The Four Seasons
Family matters as Mike Leigh and Dick Pope BSC collaborate for the ninth time on Another Year
It’s been almost 40 years since Mike Leigh first examined the human condition on film in his debut feature Bleak Moments. The past twenty of those have been, of course, distinguished by the writer-director’s remarkable collaboration with Dick Pope.
While Leigh talks warmly about Pope’s “incredible imagination and technical inventiveness”, the veteran cinematographer returns the compliment paying tribute to the 67-year-old filmmaker’s “bravery” and refusal ever to compromise on his vision.
This mutual admiration society is back in business for the ninth time on Another Year for which the official ‘short synopsis’ offers a rather useful umbrella snapshot:
“Spring, Summer, Autumn, Winter. Family and friendship. Love and warmth. Joy and sadness. Hope and despair. Companionship. Loneliness. A birth. A death. Time passes...”
One could expand on that a bit by explaining that the film mainly centres on a happily married middle-aged couple, drolly called Tom (Jim Broadbent) and Gerri (Ruth Sheen), as they interact, happily and sometimes unhappily, with family and friends across a year of, shall we say, real life.
To say any more would be to spoil the kind of revelations – from laugh-out-loud moments to deep melancholy - that inevitably emerge in a Leigh film, which, as ever, according to the man himself, “celebrates the lives of ordinary people.”
If one of the starting points for their last film Happy-Go-Lucky - like all their previous films a prolific awards winner - was Youth then this time round there was, admits Leigh, a distinct feeling at the outset of “let’s do Us a bit.” Stir in “age and time” as well as a desire to cast Broadbent, a regular, with David Bradley who was making his Leigh debut.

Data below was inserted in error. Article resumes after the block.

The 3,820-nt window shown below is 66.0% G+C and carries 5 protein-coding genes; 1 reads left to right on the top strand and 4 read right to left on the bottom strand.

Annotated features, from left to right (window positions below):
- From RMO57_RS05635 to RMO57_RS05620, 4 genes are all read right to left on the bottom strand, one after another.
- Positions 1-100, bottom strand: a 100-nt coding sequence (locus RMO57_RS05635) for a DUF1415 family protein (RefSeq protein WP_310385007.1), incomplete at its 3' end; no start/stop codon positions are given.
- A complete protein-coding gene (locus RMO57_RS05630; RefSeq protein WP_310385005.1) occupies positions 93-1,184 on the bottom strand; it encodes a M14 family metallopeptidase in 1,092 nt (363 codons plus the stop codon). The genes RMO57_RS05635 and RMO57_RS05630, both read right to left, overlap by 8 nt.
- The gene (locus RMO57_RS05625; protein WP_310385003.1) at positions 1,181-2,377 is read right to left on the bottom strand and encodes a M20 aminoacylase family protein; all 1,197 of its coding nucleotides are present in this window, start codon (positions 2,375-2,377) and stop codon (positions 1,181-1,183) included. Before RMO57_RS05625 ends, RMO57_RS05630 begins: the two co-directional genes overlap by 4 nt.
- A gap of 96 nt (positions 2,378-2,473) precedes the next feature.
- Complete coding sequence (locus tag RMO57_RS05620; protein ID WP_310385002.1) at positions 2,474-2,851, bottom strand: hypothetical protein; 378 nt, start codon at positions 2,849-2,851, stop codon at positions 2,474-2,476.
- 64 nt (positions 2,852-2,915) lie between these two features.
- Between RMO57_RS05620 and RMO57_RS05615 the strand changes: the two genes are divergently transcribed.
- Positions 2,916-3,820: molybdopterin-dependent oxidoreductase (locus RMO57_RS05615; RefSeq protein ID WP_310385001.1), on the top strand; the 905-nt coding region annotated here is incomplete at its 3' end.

Also developing out of the ‘process’ – which involves, among many things, months of rehearsal and character development with the selected actors - was also the complex role of Mary (Lesley Manville, another Leigh returnee), an old Tom and Gerri friend with distinct issues.
Explains Leigh: “When I was conceiving how to make the narrative work which apart from anything else was to explore Mary who doesn’t, for various reasons, visit Tom and Gerri very often, as a central dynamic, it became clear we’d have to have a longer time span than you’d normally get in my films.
“I had talked to Dick as I always do about the potential look of the film and whilst we got a sense of the general spirit of what I thought it was in terms of developing the action, we weren’t very clear at that stage about the way we should go precisely in visual terms.